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Making a chamomile tea.

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So I got an email ...

And I've ditched the rants, so it's either delete, reply, or do something else with it.

Here's the question:

"Chamomile is said to have soothing properties and my children tend to be very active.  I am looking for recipes that I can use for my children. For example, how do you brew your tea with chamomile? Can you eat chamomile?"

First, overactive children need less sugar and less artificial colors in their food intake. Best to ditch the lot, along with other sweets, except for the occasional treat ... over here, "candy day" is usually Saturday, which makes sense: Sat morning, here's your candies, Sat midday, whoa, lookitem go go go, Sat afternoon, whew, glad to have that over with. For this week.

Second, you make a tea by

  • either taking a teabag with the herb, putting that into hot water (called "boiling", although of course it's stopped boiling by the time you're pouring it over your teabag), and letting the teabag sit in the hot water for a short time (3-6 minutes or so) (called "steeping")
  • or putting 1-2 teaspoons of dried (or 2-3 teaspoons of fresh) herb into a sieve, putting that into a mug, and pouring said hot water over it, again letting it steep for a short while
  • or putting a teapot sieve into a teapot, adding 1-2 tablespoons of dried (or 2-3 tablespoons of fresh) herb to that, adding 1-1,5 liter of hot water, and letting that steep for quite a bit longer (I keep mine on a teapot warmer all day long, or until it's empty, at which time I make more)
  • or putting your herb straight into your teapot, straining it when you pour your tea into your mug.

There's no need to get fancy really. No need to get teapots or paper filters for teapots, or teapot warmers ... but I like tea, which means I have a few teapots, teapot strainers, and teapot warmers.

So to brew your tea with chamomile, put 1-2 teaspoons of chamomile into a mug, pour boiling water over that, let sit for a while, and strain with your lips. Or pour through a strainer into another mug.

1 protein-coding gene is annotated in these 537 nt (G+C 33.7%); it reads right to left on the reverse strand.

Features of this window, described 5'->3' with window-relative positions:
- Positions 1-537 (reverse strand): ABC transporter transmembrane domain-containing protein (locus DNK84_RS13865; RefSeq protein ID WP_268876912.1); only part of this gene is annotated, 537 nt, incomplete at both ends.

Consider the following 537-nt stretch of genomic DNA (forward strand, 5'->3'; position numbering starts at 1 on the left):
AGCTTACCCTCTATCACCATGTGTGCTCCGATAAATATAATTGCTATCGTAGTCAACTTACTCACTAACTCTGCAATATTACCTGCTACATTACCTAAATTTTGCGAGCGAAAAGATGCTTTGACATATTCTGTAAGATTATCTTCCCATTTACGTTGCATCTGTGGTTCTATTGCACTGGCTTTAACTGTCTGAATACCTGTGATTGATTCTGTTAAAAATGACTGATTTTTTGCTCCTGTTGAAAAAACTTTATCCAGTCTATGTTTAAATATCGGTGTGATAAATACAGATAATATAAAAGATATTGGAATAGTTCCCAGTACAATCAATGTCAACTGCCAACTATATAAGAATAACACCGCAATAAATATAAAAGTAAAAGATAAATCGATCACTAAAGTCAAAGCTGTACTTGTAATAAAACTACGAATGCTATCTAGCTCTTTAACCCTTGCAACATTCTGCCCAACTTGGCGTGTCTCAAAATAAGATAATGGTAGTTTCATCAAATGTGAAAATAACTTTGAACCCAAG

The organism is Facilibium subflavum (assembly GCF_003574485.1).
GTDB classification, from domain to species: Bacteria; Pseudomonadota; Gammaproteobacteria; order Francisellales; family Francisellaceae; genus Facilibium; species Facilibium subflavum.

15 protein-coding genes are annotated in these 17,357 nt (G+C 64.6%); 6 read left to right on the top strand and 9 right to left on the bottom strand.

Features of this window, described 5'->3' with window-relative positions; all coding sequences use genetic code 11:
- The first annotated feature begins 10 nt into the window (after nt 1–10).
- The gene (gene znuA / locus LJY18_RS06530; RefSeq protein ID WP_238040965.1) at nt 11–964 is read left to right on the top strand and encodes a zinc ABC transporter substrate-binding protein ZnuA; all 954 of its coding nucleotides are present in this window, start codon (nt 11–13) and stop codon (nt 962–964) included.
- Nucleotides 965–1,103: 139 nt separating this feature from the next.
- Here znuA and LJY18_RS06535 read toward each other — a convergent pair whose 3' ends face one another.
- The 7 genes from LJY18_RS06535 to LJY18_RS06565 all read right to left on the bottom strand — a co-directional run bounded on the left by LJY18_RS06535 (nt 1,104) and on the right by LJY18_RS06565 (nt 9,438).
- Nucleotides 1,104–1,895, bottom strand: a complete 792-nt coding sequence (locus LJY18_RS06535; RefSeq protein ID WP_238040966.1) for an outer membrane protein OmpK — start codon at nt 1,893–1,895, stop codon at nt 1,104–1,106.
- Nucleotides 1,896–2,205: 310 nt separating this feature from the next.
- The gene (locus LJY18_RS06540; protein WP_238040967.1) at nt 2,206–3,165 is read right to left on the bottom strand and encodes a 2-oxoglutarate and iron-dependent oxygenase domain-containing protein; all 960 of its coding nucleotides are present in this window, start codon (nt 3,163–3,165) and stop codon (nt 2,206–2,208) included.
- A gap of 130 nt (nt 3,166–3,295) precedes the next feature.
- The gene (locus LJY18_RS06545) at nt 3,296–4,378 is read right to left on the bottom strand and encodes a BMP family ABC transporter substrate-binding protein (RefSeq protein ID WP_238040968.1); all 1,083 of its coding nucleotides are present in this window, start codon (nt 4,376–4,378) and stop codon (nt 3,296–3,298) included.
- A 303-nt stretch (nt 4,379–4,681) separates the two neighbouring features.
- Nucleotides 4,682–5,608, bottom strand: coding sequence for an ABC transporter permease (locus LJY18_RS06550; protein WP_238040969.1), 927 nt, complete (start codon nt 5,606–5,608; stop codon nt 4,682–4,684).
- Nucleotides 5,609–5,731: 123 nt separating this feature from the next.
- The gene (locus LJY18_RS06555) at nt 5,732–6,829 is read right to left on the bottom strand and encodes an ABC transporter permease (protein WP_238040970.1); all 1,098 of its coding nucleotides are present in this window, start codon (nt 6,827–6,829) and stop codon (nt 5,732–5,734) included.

And yes, you can eat chamomile, but it's not all that tasty in large amounts, and the texture also leaves something to be desired.

Hope that helps.

Comments

Wonderful response to this question.

Tammie

Spirithelpers / Photography by Tammie Lee
Tel: (406)862-3933
www.spirithelpers.net

I really enjoy chamomile tea. Do you think there is a real difference between making your own chamomile tea and just buying the ready one from the packet? I suppose the loose herbs are better, but are they really any fresher and do they contain more active ingredients? How can one even tell?

You can also add the tea to soups, especially butternut or carrot soups are nice, for an relaxing, satiating and healing meal!!

I read in herbal books that for medicinal teas one should use two tea bags instead just one. Not sure if there is really much benefit in doing this other than to create a slightly stronger tea. Any thoughts?

It'll create a slightly stronger tea. No other difference. You get the same result by letting your one tea bag steep a bit longer ...



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